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The Associated Press April 25, 2011, 10:09AM ET

NJ employers can't discriminate against unemployed

Employers in New Jersey can no longer exclude unemployed people when they advertise job vacancies in their companies.

Legislation barring the practice was recently signed into law by Republican Gov. Chris Christie, who had conditionally vetoed an earlier version of the measure. Violators will face fines of up to $1,000 for the first offense and $5,000 for subsequent offenses.

The bill prohibits employers from publishing job advertisements -- in print or online -- that state that unemployed individuals can't apply for the position. Proponents say the measure, which may be the first of its kind in the United States, addresses a growing national problem.

"This law is very simply the right thing to do for thousands of New Jerseyans who, through no fault of their own, found themselves without a job in recent years," said Assemblywoman Celeste Riley, D- Bridgeton, who was among the bill's primary sponsors in that chamber. "Judging a person by whether they have a job is not the way to fill job vacancies. I want to see everyone judged on their skills and ability to do the job."

The initial version of the bill was passed by the state Senate and Assembly in November and sent to Christie's desk for his consideration. But the governor conditionally vetoed it on Jan. 6, citing two main concerns.

Christie said the wording of the measure -- which said employers couldn't "suggest" that unemployed people wouldn't be hired -- was too vague, recommending that it instead require that any violation was "knowingly and purposely" committed.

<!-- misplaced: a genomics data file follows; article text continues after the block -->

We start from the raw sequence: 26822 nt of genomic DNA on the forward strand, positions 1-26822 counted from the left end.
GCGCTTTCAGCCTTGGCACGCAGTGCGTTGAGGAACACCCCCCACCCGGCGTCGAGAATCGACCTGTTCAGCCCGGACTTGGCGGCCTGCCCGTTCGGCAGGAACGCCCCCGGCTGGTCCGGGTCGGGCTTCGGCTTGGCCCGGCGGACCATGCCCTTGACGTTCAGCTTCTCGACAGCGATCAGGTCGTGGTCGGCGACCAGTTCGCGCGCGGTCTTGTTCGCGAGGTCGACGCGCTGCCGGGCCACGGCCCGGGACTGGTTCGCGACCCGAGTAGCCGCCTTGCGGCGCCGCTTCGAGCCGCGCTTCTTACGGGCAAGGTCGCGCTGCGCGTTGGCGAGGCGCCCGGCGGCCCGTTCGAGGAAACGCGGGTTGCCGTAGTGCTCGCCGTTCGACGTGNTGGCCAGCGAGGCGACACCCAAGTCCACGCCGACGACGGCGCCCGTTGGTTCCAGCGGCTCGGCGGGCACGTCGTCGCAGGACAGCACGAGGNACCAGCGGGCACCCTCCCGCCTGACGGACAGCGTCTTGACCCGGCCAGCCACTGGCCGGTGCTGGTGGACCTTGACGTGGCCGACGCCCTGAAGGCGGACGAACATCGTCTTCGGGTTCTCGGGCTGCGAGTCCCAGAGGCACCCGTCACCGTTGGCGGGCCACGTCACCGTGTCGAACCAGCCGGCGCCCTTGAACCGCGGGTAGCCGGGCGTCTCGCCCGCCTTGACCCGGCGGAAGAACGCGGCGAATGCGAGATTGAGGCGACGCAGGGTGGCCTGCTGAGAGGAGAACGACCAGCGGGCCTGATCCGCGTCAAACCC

Christie also said the proposed fines of $5,000 for a first offense and $10,000 for subsequent offenses were too high.

Lawmakers then reworked the bill to address the governor's concerns, and the Assembly passed the revamped measure on Feb. 17. The state senate followed suit on March 21, and Christie signed the bill March 29.

"This unacceptable trend of purposefully bypassing unemployed New Jerseyans when looking to fill job openings is inexplicable but is coming to an end," said Assemblyman Peter J. Barnes III, D-Edison. "I never saw a reason for this practice that, when you think about, only helped perpetuate a high unemployment rate. It was unfair and it must stop."

Barnes, Riley and Elease Evans, D-Paterson, were the bill's primary sponsors in the Assembly. In the Senate, it was sponsored by Democrats Fred Madden of Turnersville and James Beach of Voorhees.

"Businesses that make it a point to exclude the unemployed from consideration are not only passing up on the chance to attract qualified candidates but are making the employment picture worse for the entire state," Beach said.

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